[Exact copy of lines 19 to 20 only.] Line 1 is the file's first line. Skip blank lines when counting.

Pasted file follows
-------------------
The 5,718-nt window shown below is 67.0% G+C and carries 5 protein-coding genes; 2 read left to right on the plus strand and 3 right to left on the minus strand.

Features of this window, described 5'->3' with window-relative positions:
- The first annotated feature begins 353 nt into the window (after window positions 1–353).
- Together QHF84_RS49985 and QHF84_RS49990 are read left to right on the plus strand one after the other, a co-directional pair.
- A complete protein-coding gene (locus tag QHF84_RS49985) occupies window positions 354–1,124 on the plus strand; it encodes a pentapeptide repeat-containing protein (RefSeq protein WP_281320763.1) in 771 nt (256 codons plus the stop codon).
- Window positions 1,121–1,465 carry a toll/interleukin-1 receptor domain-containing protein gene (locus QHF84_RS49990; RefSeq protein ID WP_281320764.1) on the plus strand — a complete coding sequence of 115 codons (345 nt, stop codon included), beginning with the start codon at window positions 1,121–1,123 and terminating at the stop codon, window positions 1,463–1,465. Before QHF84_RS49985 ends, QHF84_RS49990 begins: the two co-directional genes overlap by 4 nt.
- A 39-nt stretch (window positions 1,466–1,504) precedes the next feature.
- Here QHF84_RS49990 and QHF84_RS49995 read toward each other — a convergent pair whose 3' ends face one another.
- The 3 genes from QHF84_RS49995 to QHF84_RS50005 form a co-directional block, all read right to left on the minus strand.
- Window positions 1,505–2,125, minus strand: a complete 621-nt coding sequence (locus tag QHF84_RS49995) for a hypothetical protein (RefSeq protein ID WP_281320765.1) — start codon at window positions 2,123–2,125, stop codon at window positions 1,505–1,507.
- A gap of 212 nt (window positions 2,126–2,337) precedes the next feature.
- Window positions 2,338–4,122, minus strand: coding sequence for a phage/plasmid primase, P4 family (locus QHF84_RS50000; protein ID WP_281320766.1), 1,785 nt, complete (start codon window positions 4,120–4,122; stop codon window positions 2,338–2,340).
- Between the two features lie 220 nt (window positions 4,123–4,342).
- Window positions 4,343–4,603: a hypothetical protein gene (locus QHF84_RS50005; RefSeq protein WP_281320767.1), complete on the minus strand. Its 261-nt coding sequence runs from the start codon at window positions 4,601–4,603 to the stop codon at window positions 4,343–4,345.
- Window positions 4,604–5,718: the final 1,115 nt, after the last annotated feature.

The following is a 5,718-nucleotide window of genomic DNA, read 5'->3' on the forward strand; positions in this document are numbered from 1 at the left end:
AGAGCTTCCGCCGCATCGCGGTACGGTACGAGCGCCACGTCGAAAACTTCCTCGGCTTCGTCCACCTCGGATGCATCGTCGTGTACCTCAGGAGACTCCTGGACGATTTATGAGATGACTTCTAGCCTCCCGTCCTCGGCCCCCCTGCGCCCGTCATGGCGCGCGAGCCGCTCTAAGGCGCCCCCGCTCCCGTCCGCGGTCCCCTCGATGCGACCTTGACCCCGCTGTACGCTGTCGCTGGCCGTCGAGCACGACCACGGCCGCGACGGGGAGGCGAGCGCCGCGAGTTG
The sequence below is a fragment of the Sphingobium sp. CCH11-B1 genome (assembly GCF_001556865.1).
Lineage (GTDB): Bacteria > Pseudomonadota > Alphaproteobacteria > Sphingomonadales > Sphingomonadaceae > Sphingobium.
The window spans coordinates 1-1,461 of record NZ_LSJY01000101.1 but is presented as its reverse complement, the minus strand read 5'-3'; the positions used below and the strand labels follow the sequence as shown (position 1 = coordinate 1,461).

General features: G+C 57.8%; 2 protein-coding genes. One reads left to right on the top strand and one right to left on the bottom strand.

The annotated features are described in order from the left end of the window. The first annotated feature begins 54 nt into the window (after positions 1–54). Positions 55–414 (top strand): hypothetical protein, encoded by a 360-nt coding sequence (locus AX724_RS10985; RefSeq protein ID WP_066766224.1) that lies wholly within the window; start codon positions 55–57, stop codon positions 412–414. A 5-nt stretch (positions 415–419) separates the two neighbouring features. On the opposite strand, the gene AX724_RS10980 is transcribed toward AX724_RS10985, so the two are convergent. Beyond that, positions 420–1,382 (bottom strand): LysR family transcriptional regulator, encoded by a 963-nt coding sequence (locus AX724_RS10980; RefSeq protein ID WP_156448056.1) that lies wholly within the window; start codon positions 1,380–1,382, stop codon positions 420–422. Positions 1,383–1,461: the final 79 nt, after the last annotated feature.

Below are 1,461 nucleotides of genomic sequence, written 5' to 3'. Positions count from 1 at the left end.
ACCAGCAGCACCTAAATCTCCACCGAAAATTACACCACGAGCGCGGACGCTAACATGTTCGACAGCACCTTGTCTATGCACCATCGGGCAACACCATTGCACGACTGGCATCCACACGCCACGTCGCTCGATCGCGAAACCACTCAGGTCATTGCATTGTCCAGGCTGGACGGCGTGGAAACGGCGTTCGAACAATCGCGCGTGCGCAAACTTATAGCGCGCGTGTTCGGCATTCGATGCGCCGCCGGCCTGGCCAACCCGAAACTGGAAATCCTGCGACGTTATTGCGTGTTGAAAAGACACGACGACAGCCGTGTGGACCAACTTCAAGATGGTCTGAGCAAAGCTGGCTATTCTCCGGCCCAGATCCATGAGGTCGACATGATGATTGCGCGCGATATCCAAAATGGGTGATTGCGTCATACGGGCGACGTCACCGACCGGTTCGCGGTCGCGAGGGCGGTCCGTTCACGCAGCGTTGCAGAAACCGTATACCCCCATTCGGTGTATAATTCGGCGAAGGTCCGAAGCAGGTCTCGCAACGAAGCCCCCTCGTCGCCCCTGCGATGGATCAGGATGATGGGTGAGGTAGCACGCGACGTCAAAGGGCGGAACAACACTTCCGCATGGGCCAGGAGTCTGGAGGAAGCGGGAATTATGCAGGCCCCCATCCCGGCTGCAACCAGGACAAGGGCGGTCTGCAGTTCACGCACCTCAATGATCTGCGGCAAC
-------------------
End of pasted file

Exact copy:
Lineage (GTDB): Bacteria > Pseudomonadota > Alphaproteobacteria > Sphingomonadales > Sphingomonadaceae > Sphingobium.
The window spans coordinates 1-1,461 of record NZ_LSJY01000101.1 but is presented as its reverse complement, the minus strand read 5'-3'; the positions used below and the strand labels follow the sequence as shown (position 1 = coordinate 1,461).